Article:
Some 50,000 volunteers in coastal communities across southern Bangladesh are out and about warning people to move to higher ground ahead of Cyclone Mahasen. Hundreds of thousands of people have been evacuated so far.
“We’ve been working here for the last couple of days,” Joydev Dutt, a Red Crescent volunteer from Barguna District, told IRIN. He has spent hours riding around on his bicycle in heavy rain with a megaphone hurled over his shoulder. “People are responding to our warning. Almost all people in this cyclone-prone area have been evacuated.”
According to local government officials, 700,000 to 800,000 people have been evacuated in 13 coastal districts under the country’s Cyclone Preparedness Programme (CPP), operated jointly by the Bangladesh Red Crescent Society and the government.
The programme operates an extensive telecommunications network, including radio comunication between volunteers and CPP headquarters in Dhaka.
To receive meteorological storm warnings, each of the 3,291 unit team leaders is provided with a transistor radio. To disseminate warning signals within the community, each team, comprised of 15 volunteers, is given a megaphone, a hand siren, a flag, and a signal light, while team leaders also get a bicycle or motorcycle, depending on the terrain and remoteness of the area.
Bangladesh Minister of Disaster Management and Relief Abul Hassan Mahmud Ali said the government had finalized all necessary preparations.
“At least 3,770 shelters are ready to protect cyclone-affected people. The government also instructed the authorities concerned to prepare all primary schools in coastal areas to shelter affected people,” he said, adding that all public holidays for local government workers had been cancelled.
The government has also prepared one medical team for every union (smallest administrative unit), two for every sub-district and five for every district, while 100 tons of food will be provided to each of the 13 districts at risk. Twenty-two naval ships are on standby to assist in the rescue operation, he said.
The category-1 cyclone, with wind gusts of 85-90km per hour over the next 24-36 hours, is expected to hit just north of Chittagong, near the border with Myanmar, according to an update issued on 15 May by the UN Office for the Coordination of Humanitarian Affairs (OCHA).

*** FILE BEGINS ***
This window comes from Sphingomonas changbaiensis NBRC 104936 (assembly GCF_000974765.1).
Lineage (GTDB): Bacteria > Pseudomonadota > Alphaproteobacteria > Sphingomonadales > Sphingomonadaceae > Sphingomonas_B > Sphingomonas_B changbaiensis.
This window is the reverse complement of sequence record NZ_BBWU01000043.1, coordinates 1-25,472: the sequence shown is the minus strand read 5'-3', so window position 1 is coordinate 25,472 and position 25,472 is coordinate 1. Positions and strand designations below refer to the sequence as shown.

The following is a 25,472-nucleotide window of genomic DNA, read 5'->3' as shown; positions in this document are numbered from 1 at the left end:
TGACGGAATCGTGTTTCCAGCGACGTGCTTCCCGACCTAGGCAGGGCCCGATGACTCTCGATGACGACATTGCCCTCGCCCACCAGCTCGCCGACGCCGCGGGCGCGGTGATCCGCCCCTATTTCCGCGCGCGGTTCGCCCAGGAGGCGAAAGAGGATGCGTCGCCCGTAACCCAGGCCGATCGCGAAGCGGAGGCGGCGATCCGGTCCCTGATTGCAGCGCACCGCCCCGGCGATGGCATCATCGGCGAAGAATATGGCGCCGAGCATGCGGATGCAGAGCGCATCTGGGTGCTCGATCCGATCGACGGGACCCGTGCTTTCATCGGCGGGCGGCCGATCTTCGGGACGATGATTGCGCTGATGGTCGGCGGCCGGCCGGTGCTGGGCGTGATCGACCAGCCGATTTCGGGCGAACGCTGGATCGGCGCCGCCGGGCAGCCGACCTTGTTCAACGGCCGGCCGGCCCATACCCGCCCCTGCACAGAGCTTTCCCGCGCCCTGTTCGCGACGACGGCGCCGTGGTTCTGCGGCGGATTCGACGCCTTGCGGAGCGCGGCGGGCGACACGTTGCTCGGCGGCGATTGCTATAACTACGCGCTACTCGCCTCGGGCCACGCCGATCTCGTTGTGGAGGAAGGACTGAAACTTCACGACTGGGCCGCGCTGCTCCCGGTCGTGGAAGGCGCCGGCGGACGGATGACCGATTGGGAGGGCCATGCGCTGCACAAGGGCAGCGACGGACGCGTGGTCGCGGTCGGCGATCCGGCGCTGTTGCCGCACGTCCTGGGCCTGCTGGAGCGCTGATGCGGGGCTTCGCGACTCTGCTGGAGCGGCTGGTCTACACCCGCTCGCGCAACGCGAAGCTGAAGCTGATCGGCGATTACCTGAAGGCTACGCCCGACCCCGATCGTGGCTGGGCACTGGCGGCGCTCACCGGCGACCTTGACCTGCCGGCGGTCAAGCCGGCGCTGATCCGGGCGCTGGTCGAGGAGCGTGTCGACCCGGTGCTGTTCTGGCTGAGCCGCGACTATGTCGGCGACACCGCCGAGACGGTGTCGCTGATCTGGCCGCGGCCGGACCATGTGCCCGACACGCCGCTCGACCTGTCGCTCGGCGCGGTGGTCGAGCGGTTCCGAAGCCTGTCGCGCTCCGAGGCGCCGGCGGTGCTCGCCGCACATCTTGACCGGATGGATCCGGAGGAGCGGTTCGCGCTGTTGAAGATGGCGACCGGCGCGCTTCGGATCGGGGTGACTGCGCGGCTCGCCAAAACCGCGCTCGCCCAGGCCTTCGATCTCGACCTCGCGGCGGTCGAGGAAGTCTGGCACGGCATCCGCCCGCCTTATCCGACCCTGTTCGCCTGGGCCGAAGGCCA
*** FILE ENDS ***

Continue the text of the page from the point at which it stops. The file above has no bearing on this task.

All port operations, as well as flights into Chittagong and Cox’s Bazaar have been cancelled.
According to the latest estimates, more than four million people are living in high risk areas (districts of Chittagong and Cox’s Bazaar).
Evacuation efforts are also under way in neighbouring Myanmar’s Rakhine State, where more than 140,000 Muslim Rohingyas were displaced during two bouts of sectarian violence in 2012.
“We are assisting the relocation in some areas by working with the communities and the state government to move vulnerable people to safer ground quickly, based on the principles of voluntariness and safety,” said Barbara Manzi, OCHA’s head of office in Sittwe.
According to government figures released on 15 May, more than 35,500 people have been relocated from Sittwe, Minby, Myauk U, Kyauktaw, Rathedaung, Myebon and Pauktaw (townships) since 13 May, in line with stage 1 of the government’s three-stage disaster preparedness plan.
The internally displace persons (IDPs) are being relocated to higher ground and, where possible, will be temporarily housed in government buildings, schools and mosques.
“There has been some resistance by local residents and IDPs,” Myanmar's presidential spokesman Ye Htut said. “However, it’s imperative for everyone in the community to work together on this.”
Burmese authorities are now calling on ethnic Buddhist Rakhine and Muslim Rohingyas to set aside their differences and come together, given the potential for a humanitarian crisis.
Earlier this week, one of several boats carrying IDPs from a flood-prone and exposed camp off the coast of Rakhine struck rocks and capsized. Fifty-eight people are missing, feared drowned, the government says.